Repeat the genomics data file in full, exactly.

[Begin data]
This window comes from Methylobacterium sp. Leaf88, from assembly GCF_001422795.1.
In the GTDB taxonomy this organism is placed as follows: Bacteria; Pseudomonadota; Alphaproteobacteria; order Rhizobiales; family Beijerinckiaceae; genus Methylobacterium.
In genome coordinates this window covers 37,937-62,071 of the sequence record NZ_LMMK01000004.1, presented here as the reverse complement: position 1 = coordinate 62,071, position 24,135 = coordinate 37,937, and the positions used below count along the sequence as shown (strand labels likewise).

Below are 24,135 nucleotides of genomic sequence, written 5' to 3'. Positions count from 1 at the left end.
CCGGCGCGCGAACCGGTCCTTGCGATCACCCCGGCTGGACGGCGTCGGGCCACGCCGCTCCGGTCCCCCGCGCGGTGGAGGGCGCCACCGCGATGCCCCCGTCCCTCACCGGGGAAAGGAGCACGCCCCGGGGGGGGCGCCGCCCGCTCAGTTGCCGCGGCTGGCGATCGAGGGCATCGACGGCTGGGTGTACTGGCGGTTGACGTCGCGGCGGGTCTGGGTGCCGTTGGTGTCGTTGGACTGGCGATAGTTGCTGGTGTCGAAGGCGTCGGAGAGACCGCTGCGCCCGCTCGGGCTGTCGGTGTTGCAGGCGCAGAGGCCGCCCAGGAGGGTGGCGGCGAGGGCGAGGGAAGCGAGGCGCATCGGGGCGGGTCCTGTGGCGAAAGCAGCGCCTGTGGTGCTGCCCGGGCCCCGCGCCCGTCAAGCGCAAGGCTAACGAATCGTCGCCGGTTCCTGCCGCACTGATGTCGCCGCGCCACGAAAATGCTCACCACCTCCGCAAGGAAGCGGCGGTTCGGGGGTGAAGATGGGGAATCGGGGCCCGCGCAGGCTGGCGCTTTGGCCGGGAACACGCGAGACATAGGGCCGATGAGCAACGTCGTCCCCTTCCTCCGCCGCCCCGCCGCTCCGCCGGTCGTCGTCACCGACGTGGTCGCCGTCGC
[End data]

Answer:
This window comes from Methylobacterium sp. Leaf88, from assembly GCF_001422795.1.
In the GTDB taxonomy this organism is placed as follows: Bacteria; Pseudomonadota; Alphaproteobacteria; order Rhizobiales; family Beijerinckiaceae; genus Methylobacterium.
In genome coordinates this window covers 37,937-62,071 of the sequence record NZ_LMMK01000004.1, presented here as the reverse complement: position 1 = coordinate 62,071, position 24,135 = coordinate 37,937, and the positions used below count along the sequence as shown (strand labels likewise).

Below are 24,135 nucleotides of genomic sequence, written 5' to 3'. Positions count from 1 at the left end.
CCGGCGCGCGAACCGGTCCTTGCGATCACCCCGGCTGGACGGCGTCGGGCCACGCCGCTCCGGTCCCCCGCGCGGTGGAGGGCGCCACCGCGATGCCCCCGTCCCTCACCGGGGAAAGGAGCACGCCCCGGGGGGGGCGCCGCCCGCTCAGTTGCCGCGGCTGGCGATCGAGGGCATCGACGGCTGGGTGTACTGGCGGTTGACGTCGCGGCGGGTCTGGGTGCCGTTGGTGTCGTTGGACTGGCGATAGTTGCTGGTGTCGAAGGCGTCGGAGAGACCGCTGCGCCCGCTCGGGCTGTCGGTGTTGCAGGCGCAGAGGCCGCCCAGGAGGGTGGCGGCGAGGGCGAGGGAAGCGAGGCGCATCGGGGCGGGTCCTGTGGCGAAAGCAGCGCCTGTGGTGCTGCCCGGGCCCCGCGCCCGTCAAGCGCAAGGCTAACGAATCGTCGCCGGTTCCTGCCGCACTGATGTCGCCGCGCCACGAAAATGCTCACCACCTCCGCAAGGAAGCGGCGGTTCGGGGGTGAAGATGGGGAATCGGGGCCCGCGCAGGCTGGCGCTTTGGCCGGGAACACGCGAGACATAGGGCCGATGAGCAACGTCGTCCCCTTCCTCCGCCGCCCCGCCGCTCCGCCGGTCGTCGTCACCGACGTGGTCGCCGTCGC